Barack Obama said during the campaign that we are the ones we’ve been waiting for.  The meaning of this was unclear to a lot of people (and frequently made fun of by the press) but his supporters seemed to get it.  Did they?  Or did they just like the sound of it?

I took it to mean that we are the ones that will solve the problems of this nation. We wait, and wait, for a leader or a saviour but in fact we are the ones that have to save ourselves.

Take the matter of clothing.  Of all the reasons out there for the disappointing holiday sales, the one most overlooked is the total lack of invention and creative thinking in the garment industry. Having made the decision to outsource most of the production of clothing to third world nations like Vietnam and Hondorus, a choice promptly followed by a dumbing down of the clothing designs to accommodate the less experienced employee pool, what is found in most clothing stores is just plain boring.  I say, if clothing manufacturers want to improve their sales, and really this is true for all categories of products, they need to bring their production back home to the good, well educated, experienced, American workers who have produced quality goods for over 50 years and were once considered to be the backbone of this society.  You cannot have a strong consumer economy without two things – good paying jobs and good quality products. If we start making things here at home, we build the quantity and quality of the goods we have to sell overseas. That helps solve our trade imbalance and improves the lives of Americans by giving them good paying jobs.  Which obviously gives them money to spend.  That is the way the economy used to work, before somebody decided that Americans could make less money and still spend lots of it on products that were made more and more overseas.

I never could understand how the economic policies of the conservatives, starting with the Reagan administration in the 1980s, were supposed to work.  It just didn’t make sense to me.  If they sent all our jobs overseas, who was it they expected to buy all those products when they brought them back to the U.S.?  The concept of outsourcing our jobs while still expecting the American people to keep shopping in order to support an economy built on American consumerism seemed bizarre. And yet, it worked for a really long time.  I finally got it after the entire system imploded a few months ago.  The answer was simply to provide a whole lot of credit to everyone and encourage Americans to borrow beyond their means and go into debt to purchase foreign made goods.  This house of cards was doomed to ultimately fail.  There have been warnings. The tech bubble. The Wall St. collapse in 1987, the recession at the end of the first Bush administration.  Sadly, the failings that caused that recession were overlooked and attributed to “bad actors” instead of the failure of supply-side economics.  Then we had trickle-down misery, with the rich mostly protected from the consequences of their bad behavior.  This time it just crashed down on everyone.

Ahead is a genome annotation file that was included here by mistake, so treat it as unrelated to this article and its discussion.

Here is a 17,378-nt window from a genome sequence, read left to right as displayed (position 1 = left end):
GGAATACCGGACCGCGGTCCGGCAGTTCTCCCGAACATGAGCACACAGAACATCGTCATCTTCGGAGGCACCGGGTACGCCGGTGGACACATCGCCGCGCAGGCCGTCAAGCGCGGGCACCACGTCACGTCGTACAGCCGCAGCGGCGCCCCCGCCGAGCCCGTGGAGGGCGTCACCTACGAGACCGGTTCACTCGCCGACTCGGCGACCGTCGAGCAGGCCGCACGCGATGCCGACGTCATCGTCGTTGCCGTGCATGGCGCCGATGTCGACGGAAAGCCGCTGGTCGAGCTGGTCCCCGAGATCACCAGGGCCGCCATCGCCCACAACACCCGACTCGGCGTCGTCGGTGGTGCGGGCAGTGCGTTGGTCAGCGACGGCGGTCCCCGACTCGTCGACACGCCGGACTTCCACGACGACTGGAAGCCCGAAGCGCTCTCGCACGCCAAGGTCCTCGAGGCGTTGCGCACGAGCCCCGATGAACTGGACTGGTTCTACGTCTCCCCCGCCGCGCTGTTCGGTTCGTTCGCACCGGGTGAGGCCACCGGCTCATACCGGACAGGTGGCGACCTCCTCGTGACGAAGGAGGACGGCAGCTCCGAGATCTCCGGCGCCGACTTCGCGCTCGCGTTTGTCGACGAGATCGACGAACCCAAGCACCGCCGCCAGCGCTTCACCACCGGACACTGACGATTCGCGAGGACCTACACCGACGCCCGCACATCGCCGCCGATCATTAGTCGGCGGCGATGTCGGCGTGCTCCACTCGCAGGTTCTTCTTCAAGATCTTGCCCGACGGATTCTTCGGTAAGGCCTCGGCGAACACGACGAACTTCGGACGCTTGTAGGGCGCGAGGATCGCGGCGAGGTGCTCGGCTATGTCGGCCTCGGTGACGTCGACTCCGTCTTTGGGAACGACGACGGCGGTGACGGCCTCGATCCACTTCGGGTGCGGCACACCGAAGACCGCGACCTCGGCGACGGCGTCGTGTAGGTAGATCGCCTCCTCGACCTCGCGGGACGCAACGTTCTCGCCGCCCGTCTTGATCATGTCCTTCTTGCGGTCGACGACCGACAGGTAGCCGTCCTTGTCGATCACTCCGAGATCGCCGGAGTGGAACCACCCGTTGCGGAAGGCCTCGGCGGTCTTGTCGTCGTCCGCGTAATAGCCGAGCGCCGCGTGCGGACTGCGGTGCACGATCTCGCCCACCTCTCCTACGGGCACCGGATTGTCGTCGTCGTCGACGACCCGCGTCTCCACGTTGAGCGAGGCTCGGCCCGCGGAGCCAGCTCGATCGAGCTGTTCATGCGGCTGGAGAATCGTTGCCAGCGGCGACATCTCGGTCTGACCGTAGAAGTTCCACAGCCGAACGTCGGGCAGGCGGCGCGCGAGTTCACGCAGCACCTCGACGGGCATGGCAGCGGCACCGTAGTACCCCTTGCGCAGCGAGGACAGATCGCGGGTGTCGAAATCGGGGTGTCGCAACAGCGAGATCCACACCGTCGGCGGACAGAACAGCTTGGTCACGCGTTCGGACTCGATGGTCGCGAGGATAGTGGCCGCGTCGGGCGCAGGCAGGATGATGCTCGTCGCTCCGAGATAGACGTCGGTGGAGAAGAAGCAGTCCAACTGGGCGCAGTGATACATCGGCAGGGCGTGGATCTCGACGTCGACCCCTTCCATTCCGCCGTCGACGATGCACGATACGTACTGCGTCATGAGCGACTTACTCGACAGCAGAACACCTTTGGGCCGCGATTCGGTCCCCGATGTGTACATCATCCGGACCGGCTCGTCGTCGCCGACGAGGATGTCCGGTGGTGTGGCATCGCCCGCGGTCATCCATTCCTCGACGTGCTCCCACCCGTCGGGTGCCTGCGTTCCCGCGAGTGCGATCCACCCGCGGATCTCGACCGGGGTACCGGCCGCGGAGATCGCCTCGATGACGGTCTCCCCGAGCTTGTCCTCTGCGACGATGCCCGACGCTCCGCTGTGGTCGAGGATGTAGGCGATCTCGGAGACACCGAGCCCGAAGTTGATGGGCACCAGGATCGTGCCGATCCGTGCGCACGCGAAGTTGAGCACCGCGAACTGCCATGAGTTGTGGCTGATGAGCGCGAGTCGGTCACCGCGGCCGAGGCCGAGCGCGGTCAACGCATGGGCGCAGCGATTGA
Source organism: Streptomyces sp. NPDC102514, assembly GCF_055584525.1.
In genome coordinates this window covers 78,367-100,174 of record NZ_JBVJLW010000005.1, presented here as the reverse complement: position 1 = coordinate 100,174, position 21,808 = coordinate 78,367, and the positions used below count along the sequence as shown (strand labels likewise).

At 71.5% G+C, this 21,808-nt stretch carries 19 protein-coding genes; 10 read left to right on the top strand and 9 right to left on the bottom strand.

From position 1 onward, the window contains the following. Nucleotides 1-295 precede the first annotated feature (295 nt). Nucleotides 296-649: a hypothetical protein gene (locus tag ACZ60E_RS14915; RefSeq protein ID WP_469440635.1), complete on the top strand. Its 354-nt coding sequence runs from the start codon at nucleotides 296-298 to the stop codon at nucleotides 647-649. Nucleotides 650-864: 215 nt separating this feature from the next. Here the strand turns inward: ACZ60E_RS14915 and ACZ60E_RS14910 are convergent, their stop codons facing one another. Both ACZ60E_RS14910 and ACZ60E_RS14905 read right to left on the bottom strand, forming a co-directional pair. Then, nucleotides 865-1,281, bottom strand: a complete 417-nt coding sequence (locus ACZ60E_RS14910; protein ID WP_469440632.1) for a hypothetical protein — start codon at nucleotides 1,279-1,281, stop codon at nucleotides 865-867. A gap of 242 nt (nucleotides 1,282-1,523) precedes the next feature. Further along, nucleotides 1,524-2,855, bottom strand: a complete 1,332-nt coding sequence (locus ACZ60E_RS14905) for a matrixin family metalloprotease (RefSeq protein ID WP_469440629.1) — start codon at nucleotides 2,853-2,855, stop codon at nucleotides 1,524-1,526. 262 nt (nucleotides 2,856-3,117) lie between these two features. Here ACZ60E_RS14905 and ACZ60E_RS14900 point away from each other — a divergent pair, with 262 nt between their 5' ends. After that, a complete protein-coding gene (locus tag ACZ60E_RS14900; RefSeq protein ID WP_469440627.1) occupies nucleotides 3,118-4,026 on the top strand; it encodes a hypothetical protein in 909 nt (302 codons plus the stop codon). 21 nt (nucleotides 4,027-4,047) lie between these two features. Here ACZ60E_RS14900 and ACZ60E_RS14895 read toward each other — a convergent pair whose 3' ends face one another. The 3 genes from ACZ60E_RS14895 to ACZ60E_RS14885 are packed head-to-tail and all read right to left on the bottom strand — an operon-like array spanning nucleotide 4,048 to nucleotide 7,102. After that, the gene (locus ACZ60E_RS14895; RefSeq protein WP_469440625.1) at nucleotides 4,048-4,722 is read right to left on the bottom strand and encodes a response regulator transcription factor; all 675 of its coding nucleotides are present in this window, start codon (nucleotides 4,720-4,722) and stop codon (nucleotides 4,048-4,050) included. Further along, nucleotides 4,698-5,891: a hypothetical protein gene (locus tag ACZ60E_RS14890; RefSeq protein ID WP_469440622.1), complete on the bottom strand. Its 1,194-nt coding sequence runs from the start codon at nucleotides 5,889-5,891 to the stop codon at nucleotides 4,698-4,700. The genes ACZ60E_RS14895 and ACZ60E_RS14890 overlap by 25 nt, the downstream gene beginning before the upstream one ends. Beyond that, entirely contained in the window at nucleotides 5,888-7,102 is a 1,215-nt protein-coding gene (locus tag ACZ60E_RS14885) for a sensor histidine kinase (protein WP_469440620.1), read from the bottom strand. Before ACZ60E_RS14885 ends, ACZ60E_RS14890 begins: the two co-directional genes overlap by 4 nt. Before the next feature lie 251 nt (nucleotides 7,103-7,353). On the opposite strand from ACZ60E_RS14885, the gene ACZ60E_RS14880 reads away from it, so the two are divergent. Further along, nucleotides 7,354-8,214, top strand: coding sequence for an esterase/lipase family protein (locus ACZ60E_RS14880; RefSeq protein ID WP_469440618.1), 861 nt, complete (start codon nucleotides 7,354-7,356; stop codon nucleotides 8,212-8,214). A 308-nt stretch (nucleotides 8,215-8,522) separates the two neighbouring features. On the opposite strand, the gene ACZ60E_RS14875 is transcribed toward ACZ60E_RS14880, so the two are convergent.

So why am I writing this – to depress everyone even more? No.  To say that we are the ones who can save this economy.  If the world depends on us buying their goods, then we should, prudently, return to buying what we need, and even a little of what we want, with an eye to saving some money in an actual bank so the banks won’t have to always have their hands out to the feds to give them money to lend.  If we continue to wait, and wait, and wait, then we are waiting for something that cannot come without us.  It is in fact our inaction that is at least in part responsible for the economic downturn that, ironically, is causing us to not shop. So, shopping is good as long as we have the money to pay for what we buy.  Spending is a necessary part of the process of living in this modern society.  Saving is very good and we should do more of it.  And cash is better than credit when you’ve got it but credit is good too, to get you through a time when you have less money than you need, as long as you can feel secure that in the future you’ll be able to pay it back. Digging yourself into a hole you can never get out of, that’s the part that’s bad.  And living like there’s no tomorrow is bad because tomorrow always comes and sometimes that can be a big surprise if you’ve been living in denial.  Reality.  That’s what this is.  In the end, we will all be better off living in reality.  Maybe then we can all stop taking all those anti-anxiety medications and we can get a night’s sleep without sleeping pills.  That would be a good thing.

Hello world!

Welcome to my new blog! I am so looking forward to sharing my photos and thoughts with you. I hope you’ll feel free to exchange ideas with me and say what you think in a frank and courteous manner. I’ll be sharing a variety of photos and some stories to go with them. And I’ll occasionally get into writing about things I care about in the world, life, and yes, politics. I will try to be objective and informative about what I say. Thoughtful reflection on the issues of the day is something I think is lacking in our public dialogue, so I hope to find a way to encourage that here. Thanks.

— Ellen Blanchette